The “10-20-Life” law in Florida, a creation of former Governor Jeb Bush, dictates mandatory sentences for shooting a firearm while committing a felony. It isn’t working to deter gun violence; but rather than get rid of the harsh-yet-ineffective law, local Republicans simply want to make an exception for people who wield a weapon in supposed self-defense.
The new allowances, supported by the NRA, would mimic the Stand Your Ground law made famous in the Trayvon Martin case.
The new proposal is in response to the case of Jacksonville woman Marissa Alexander, who was given a 20-year prison sentence for shooting a gun during a domestic quarrel.
Rep. Neil Combee, R-Polk City, filed the new measure, dubbed the "Defense of Life, Home and Property Act." This is the second time he has proposed the bill, which earlier failed to pass committee.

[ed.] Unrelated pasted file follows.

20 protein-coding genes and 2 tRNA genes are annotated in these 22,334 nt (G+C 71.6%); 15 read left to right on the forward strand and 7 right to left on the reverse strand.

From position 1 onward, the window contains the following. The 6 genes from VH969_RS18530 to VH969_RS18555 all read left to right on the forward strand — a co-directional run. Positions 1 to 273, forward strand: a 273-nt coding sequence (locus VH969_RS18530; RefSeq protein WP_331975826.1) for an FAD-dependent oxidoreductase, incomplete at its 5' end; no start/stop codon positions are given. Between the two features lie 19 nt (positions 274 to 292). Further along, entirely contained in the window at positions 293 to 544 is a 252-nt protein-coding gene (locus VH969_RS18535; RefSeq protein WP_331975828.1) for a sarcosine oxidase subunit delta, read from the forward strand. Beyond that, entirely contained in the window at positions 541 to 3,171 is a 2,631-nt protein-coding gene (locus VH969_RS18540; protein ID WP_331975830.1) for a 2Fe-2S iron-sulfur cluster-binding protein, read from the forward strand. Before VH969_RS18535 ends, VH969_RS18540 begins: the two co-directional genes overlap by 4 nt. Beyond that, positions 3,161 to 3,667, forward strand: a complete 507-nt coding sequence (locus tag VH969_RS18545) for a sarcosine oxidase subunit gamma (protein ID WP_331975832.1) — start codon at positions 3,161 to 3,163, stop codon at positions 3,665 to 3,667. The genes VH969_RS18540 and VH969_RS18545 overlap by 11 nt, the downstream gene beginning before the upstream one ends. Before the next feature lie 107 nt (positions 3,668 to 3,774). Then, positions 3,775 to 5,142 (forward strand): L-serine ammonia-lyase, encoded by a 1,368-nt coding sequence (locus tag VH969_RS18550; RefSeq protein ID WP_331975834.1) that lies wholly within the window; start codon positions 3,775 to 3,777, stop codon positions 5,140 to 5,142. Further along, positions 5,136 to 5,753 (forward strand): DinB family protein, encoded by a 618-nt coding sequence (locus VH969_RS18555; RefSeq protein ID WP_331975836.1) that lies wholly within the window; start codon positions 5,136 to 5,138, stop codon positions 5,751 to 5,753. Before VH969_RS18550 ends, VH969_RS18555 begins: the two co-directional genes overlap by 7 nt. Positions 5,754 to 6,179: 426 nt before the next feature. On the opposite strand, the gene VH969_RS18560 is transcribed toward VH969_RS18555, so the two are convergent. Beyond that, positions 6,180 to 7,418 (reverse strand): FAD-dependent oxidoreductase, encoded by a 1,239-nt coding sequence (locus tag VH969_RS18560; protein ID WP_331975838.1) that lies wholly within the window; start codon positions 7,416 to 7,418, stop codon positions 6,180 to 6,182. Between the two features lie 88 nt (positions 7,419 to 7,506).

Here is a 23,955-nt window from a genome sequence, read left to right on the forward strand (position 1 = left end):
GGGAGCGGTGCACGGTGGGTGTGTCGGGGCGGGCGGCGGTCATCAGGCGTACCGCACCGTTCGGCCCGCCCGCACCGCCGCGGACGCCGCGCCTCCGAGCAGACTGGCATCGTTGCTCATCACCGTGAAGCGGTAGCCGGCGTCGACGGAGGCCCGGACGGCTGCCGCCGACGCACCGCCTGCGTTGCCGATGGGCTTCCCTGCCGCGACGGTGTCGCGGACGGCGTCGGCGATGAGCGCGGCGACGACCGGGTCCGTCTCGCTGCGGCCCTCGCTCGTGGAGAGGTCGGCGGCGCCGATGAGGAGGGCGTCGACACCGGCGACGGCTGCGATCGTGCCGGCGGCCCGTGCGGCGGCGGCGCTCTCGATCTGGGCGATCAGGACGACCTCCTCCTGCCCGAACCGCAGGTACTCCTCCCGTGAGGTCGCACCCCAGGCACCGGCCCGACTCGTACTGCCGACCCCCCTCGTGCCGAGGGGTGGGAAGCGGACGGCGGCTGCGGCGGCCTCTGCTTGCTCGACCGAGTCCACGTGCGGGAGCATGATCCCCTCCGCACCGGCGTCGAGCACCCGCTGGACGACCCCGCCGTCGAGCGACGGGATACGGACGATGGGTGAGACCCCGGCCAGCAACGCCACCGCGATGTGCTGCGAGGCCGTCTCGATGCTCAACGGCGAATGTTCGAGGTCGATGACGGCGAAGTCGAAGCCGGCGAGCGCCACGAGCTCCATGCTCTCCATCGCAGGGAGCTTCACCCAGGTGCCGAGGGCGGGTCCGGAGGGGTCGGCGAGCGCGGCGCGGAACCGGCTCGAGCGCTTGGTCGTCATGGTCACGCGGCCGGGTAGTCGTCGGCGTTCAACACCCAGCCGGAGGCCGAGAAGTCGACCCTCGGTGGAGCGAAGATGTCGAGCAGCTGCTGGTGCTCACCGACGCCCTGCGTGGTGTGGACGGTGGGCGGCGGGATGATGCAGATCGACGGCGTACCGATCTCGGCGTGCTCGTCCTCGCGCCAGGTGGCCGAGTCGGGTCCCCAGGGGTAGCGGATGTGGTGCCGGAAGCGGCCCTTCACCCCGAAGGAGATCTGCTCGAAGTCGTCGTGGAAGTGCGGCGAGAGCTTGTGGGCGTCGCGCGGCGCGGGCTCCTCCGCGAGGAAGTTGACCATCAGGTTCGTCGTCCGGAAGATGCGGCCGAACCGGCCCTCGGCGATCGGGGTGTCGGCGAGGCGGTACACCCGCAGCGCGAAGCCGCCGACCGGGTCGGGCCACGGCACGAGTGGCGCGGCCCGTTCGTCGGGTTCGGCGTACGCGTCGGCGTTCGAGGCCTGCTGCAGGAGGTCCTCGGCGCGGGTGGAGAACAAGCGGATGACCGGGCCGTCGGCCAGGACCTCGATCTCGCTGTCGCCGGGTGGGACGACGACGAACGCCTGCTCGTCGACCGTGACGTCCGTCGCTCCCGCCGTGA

Said Combee of the Alexander case, "Nobody was hurt, yet she’s facing 20 years behind bars. There’s other people that do all kinds of damage to others and don’t get sentences like that."
House Judiciary Chairman Dennis Baxley, R-Ocala said, "I’m very hesitant to change anything in 10-20-Life, except that I’ve run into this more than once, where constituents have gotten into this narrow space where they were trying truly to avoid a conflict by a warning shot, and instead wound up charged and having to plead to a felony of lesser degree to avoid a prison sentence because they just were afraid to face a jury."
NRA lobbyist Marion Hammer noted that under current law, Alexander probably would have walked free if she had shot her husband during the dispute rather than firing a warning.
Said Hammer, "In firing a warning shot — that didn’t harm anyone — you should not end up in jail for 20 years. That is not what self-defense is all about, and that is not what our criminal justice system should be about. That’s not justice."
Perhaps not, but is the solution then to condone shooting a gun when faced with the smallest threat?